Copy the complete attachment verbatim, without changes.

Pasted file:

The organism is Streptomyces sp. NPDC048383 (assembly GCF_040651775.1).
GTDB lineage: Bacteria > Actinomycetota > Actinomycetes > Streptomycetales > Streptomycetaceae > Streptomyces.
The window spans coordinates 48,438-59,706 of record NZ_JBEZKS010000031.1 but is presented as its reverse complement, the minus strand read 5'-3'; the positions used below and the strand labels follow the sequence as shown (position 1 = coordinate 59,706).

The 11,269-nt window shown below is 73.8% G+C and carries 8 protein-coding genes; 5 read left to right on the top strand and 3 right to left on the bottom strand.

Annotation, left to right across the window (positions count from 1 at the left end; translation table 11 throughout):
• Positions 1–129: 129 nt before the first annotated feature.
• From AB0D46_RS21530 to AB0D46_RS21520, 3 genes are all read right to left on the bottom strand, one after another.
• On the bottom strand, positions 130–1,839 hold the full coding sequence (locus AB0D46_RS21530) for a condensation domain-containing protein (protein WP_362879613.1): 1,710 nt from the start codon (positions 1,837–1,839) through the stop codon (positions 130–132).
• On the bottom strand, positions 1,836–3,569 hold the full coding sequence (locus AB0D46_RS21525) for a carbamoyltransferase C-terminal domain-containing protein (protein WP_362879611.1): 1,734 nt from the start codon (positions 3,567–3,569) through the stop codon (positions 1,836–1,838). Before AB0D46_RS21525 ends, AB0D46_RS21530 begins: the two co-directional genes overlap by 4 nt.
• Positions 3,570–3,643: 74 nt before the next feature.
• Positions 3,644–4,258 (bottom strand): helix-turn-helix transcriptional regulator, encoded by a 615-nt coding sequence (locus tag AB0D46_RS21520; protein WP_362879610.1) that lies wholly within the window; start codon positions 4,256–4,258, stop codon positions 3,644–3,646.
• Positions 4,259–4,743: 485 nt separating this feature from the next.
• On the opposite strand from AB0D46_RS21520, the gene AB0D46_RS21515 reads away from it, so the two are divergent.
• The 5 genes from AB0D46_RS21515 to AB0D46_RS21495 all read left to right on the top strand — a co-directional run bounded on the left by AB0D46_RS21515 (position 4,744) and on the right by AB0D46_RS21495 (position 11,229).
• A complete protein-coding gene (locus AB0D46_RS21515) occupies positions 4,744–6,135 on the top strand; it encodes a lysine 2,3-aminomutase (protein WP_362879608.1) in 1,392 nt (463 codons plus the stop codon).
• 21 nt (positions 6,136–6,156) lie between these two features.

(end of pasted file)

The organism is Streptomyces sp. NPDC048383 (assembly GCF_040651775.1).
GTDB lineage: Bacteria > Actinomycetota > Actinomycetes > Streptomycetales > Streptomycetaceae > Streptomyces.
The window spans coordinates 48,438-59,706 of record NZ_JBEZKS010000031.1 but is presented as its reverse complement, the minus strand read 5'-3'; the positions used below and the strand labels follow the sequence as shown (position 1 = coordinate 59,706).

The 11,269-nt window shown below is 73.8% G+C and carries 8 protein-coding genes; 5 read left to right on the top strand and 3 right to left on the bottom strand.

Annotation, left to right across the window (positions count from 1 at the left end; translation table 11 throughout):
• Positions 1–129: 129 nt before the first annotated feature.
• From AB0D46_RS21530 to AB0D46_RS21520, 3 genes are all read right to left on the bottom strand, one after another.
• On the bottom strand, positions 130–1,839 hold the full coding sequence (locus AB0D46_RS21530) for a condensation domain-containing protein (protein WP_362879613.1): 1,710 nt from the start codon (positions 1,837–1,839) through the stop codon (positions 130–132).
• On the bottom strand, positions 1,836–3,569 hold the full coding sequence (locus AB0D46_RS21525) for a carbamoyltransferase C-terminal domain-containing protein (protein WP_362879611.1): 1,734 nt from the start codon (positions 3,567–3,569) through the stop codon (positions 1,836–1,838). Before AB0D46_RS21525 ends, AB0D46_RS21530 begins: the two co-directional genes overlap by 4 nt.
• Positions 3,570–3,643: 74 nt before the next feature.
• Positions 3,644–4,258 (bottom strand): helix-turn-helix transcriptional regulator, encoded by a 615-nt coding sequence (locus tag AB0D46_RS21520; protein WP_362879610.1) that lies wholly within the window; start codon positions 4,256–4,258, stop codon positions 3,644–3,646.
• Positions 4,259–4,743: 485 nt separating this feature from the next.
• On the opposite strand from AB0D46_RS21520, the gene AB0D46_RS21515 reads away from it, so the two are divergent.
• The 5 genes from AB0D46_RS21515 to AB0D46_RS21495 all read left to right on the top strand — a co-directional run bounded on the left by AB0D46_RS21515 (position 4,744) and on the right by AB0D46_RS21495 (position 11,229).
• A complete protein-coding gene (locus AB0D46_RS21515) occupies positions 4,744–6,135 on the top strand; it encodes a lysine 2,3-aminomutase (protein WP_362879608.1) in 1,392 nt (463 codons plus the stop codon).
• 21 nt (positions 6,136–6,156) lie between these two features.